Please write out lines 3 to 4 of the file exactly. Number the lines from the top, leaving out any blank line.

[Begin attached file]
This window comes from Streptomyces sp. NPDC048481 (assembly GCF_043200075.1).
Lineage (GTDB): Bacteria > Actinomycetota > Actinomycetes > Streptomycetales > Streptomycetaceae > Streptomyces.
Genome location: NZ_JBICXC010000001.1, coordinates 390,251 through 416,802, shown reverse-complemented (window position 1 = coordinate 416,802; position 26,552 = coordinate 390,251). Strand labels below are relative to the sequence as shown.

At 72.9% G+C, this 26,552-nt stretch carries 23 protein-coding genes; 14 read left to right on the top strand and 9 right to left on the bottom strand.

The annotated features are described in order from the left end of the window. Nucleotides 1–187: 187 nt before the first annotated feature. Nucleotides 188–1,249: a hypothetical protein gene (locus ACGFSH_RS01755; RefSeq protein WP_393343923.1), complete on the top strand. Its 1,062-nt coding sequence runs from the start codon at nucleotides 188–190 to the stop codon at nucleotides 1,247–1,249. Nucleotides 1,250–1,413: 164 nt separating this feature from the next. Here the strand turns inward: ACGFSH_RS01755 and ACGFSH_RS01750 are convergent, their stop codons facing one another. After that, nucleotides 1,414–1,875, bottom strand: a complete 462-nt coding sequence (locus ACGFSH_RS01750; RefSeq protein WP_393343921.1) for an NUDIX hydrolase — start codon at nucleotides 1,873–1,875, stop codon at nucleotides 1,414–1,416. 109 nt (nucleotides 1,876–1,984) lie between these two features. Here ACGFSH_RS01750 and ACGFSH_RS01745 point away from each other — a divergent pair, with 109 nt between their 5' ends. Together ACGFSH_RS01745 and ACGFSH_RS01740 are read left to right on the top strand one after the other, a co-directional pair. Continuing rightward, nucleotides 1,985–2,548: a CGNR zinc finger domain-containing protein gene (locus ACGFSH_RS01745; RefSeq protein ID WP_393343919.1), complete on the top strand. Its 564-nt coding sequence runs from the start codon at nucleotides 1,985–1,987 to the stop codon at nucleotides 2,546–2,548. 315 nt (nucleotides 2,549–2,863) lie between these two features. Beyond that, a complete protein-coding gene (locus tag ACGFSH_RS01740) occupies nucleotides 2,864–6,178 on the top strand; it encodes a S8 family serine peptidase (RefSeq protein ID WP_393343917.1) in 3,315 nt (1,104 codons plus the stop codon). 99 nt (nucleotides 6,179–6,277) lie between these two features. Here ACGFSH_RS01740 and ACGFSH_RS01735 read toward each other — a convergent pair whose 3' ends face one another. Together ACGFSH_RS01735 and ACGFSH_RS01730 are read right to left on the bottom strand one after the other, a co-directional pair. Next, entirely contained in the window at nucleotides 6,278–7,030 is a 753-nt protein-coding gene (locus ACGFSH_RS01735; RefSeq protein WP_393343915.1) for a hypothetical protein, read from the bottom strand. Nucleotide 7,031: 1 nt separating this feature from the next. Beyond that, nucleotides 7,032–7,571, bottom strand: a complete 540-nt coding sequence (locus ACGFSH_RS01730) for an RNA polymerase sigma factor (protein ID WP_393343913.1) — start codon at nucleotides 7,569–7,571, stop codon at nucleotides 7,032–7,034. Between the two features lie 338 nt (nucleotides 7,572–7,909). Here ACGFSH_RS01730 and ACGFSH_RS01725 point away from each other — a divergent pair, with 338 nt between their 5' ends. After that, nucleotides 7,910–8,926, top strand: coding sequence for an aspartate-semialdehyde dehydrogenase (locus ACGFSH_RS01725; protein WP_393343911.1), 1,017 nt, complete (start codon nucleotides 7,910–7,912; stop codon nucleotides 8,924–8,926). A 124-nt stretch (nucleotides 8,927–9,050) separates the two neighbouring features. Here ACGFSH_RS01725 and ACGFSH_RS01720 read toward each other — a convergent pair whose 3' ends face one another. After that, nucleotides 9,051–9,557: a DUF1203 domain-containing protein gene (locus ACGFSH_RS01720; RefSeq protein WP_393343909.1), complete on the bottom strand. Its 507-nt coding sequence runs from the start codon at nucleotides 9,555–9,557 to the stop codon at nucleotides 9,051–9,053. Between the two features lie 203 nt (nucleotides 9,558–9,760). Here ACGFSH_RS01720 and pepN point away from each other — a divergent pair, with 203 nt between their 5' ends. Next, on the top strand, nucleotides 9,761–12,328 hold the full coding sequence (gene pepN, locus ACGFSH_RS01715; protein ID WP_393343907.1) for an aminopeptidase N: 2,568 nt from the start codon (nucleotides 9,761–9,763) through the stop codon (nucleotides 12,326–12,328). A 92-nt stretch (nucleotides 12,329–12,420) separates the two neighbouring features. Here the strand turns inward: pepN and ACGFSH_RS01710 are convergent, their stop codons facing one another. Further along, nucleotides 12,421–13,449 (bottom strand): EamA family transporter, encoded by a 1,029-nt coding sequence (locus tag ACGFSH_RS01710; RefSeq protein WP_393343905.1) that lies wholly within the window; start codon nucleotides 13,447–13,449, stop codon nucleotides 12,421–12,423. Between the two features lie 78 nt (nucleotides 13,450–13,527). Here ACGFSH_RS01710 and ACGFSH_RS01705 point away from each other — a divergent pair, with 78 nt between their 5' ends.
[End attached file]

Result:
Genome location: NZ_JBICXC010000001.1, coordinates 390,251 through 416,802, shown reverse-complemented (window position 1 = coordinate 416,802; position 26,552 = coordinate 390,251). Strand labels below are relative to the sequence as shown.

At 72.9% G+C, this 26,552-nt stretch carries 23 protein-coding genes; 14 read left to right on the top strand and 9 right to left on the bottom strand.